You need long-term disability insurance. Now what?
Can you be fired or terminated while on long-term disability?
Yes, but it’s a much more complicated process than a simple firing. The guidelines vary based on province or territory. In Ontario, for example, an employer can terminate an employee on long-term leave if the employee is “unlikely” to return to work. The rationale is that there is an employment contract between the two parties, and it’s not being fulfilled because the employee can’t work.
Now, here’s the complicated part. According to Diamond and Diamond Lawyers, before an employee can be terminated, an extensive, factual investigation and an expert medical opinion are needed. If the employer doesn’t get the evidence required, they may be obligated to continue paying benefits plus legal costs. (I reached out to several lawyers for this story. While none of them wanted to be on record, they all said it’s a good idea to have a lawyer if your claim is denied.)
Can my benefits be stopped without notice?
If you’re wondering if you could be forced to return to work while on long-term disability leave with benefits, it’s best to be prepared. It’s possible to be pressured to go back to work by the insurer, who may threaten to stop payments. But as long as you remain ill or disabled under the policy criteria, the insurer must continue paying the benefits.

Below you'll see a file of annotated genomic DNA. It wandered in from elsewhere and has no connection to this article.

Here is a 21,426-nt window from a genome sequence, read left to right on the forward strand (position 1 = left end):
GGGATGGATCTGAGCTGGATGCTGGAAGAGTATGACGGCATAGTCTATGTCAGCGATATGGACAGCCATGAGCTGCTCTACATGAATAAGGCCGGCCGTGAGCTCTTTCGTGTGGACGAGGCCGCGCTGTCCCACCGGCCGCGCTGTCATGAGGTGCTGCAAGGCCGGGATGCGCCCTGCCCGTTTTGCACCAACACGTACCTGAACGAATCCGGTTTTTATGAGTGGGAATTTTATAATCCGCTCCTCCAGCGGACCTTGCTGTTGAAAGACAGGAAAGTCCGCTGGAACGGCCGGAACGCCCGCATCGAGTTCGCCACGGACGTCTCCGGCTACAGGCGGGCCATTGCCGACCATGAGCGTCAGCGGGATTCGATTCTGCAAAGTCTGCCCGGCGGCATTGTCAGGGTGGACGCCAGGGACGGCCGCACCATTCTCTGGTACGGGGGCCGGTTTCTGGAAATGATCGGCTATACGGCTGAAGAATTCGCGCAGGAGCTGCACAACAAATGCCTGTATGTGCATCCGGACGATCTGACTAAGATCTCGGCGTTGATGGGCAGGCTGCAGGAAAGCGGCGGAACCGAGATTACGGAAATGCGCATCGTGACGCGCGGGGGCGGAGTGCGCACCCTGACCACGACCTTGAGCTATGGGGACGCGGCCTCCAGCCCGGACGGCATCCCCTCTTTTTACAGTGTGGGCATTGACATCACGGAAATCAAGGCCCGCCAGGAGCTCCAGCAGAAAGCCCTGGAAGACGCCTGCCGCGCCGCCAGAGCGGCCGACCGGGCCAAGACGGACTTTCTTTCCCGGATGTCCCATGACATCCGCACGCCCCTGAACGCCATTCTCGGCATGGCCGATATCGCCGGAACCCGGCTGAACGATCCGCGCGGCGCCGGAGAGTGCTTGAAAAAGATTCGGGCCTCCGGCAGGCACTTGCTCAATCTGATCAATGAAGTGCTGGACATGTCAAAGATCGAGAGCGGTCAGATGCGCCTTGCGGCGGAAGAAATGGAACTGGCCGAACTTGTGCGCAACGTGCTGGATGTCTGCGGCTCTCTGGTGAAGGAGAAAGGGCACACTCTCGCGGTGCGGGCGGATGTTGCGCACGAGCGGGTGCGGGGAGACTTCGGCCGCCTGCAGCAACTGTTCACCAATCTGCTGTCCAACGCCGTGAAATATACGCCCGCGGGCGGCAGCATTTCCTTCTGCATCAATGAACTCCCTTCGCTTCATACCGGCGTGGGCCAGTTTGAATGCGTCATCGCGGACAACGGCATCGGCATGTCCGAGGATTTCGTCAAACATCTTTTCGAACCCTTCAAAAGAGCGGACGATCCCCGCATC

Can I be forced to retire while on long-term disability?
There have been instances where employees on disability have been forced into retirement, and many employers do have a policy of medical retirement after two years. It all comes down to your employer’s policy. If this happens to you, it’s best to consult a lawyer to ensure your rights are met.
If you’re receiving LTD insurance benefits, Preszler Injury Lawyers in British Columbia says your insurer can legally deduct CPP disability benefits from your payments. Review your policy to see if this is applicable to you.
What happens to my disability payments if my employer goes bankrupt?
You should continue to receive the LTD insurance payments even if the company goes bust. That’s because when your claim is accepted, it’s the insurance company that’s covering the monthly payments, not your employer. In Canada, says Loewen, insurers have a regulatory regime that requires them to have monetary reserves for situations like LTD benefits. This reserve is supposed to be set apart from other funds.
Can insurance companies follow and investigate me?
Yes. It starts when the insurance company suspects fraud. And it is legal for them to survey from a public place. But that’s not to say you can’t do anything about it. If you think you’re being watched, request your file from your insurer, as any surveillance should be recorded there. If your claim is questioned, you might want to get legal advice.
Claiming LTD insurance benefits can be a complicated process due to the length of time involved, the requirement of medical proof and the amount of money that’s paid out in benefits. If this is an option you’re considering, make sure you’re prepared with all the necessary paperwork.